‘Royal Pains’ series finale exclusive: Andrew Lenchewski, Michael Rauch on key Hank, Evan decisions

“Royal Pains” fans, it’s all over. Hank has found love in the form of Jill during the series finale of the show Wednesday night, mostly because of the fact that he made a big move and took off halfway around the world to find her. Based on the flash-forward in the closing minutes of the episode, the two remain happy while Evan and Paige have ownership of Shadow Pond after it was gifted to them by Boris. Not only that, but Evan and Paige have a much bigger family than expected after making the big decision to be foster parents.

In the end, it was a happy ending in the Hamptons and beyond for most of our characters, and we were thrilled to talk about all of it with executive producers Andrew Lenchewski and Michael Rauch.

CarterMatt – What were some of the goals that you wanted to accomplish?

Rauch – It was really important for us to feel that the characters had endings for the series that were true to who they were, but satisfying for us as the writers, and also the audience who has stuck with us for eight seasons. We went one-by-one with the characters, starting with Hank, to figure out ways we could leave the end of the series, not that the stories were over, but that the audience had a true sense that these characters were going to be okay and moving on with their lives. Whether it’s Hank traveling outside of the Hamptons or Boris leaving or Evan and Paige’s family or Jeremiah finding love or Divya’s [family and success], all of these felt like an end and a beginning for all of our central characters.

How important was it for the two of you over the course of this final season to give Hank his specific journey? What I’ve always appreciated about his as a character is that he is relatable, and that he often meant well but couldn’t quite figure it out.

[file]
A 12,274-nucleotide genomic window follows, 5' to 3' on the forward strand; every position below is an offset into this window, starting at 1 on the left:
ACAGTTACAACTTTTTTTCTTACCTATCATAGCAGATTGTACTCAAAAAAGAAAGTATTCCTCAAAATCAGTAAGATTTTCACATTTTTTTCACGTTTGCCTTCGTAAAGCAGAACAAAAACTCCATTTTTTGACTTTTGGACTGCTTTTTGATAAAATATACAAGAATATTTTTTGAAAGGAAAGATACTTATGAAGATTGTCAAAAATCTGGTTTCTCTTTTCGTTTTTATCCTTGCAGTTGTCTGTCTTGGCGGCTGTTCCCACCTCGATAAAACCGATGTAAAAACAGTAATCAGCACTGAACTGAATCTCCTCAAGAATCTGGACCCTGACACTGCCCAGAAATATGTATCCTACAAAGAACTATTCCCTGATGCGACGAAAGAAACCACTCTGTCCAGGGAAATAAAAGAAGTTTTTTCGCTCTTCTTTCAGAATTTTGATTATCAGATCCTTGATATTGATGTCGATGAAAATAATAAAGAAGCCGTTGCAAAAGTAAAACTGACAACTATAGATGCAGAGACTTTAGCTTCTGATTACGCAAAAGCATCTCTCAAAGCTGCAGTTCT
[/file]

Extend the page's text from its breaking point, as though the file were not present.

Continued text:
Lenchewski – For us Hank was a little bit of an old-fashioned hero. He usually does the right thing for the right reason. Having said that, he’s not without his demons, and in the story that we’ve told, the demons have been the somewhat-dysfunctional family that he comes from. When we first met him in the pilot, he and Evan had at best a strained relationship, and over the course of the series we saw them become not just partners, but brothers and best friends again. He had an estranged relationship with his father, and we repaired that over eight seasons.

So really, what was left for him was to rediscover his passion as a doctor and also to find love. Obviously in the pilot we saw him break up with his fiancee, and those were the parts of his journey we wanted to complete and felt like the audience expected; probably above all was finding love for Hank. That’s what the audience had seen him try to do through many unsuccessful relationships, and bringing Jill back in the finale was our way of buttoning up that journey. The closure was poetic because Jill was the reason he stayed in the Hamptons in the first place, in the pilot, and that was what we were looking to do. This show is very much about family and second chances, and when it comes to second chances Hank’s reinvention was more important than anyone’s. By the end of the series, Hank had completed that reinvention.

What was a very big surprise for me in the finale was seeing Evan and Paige become foster parents. What went into that decision?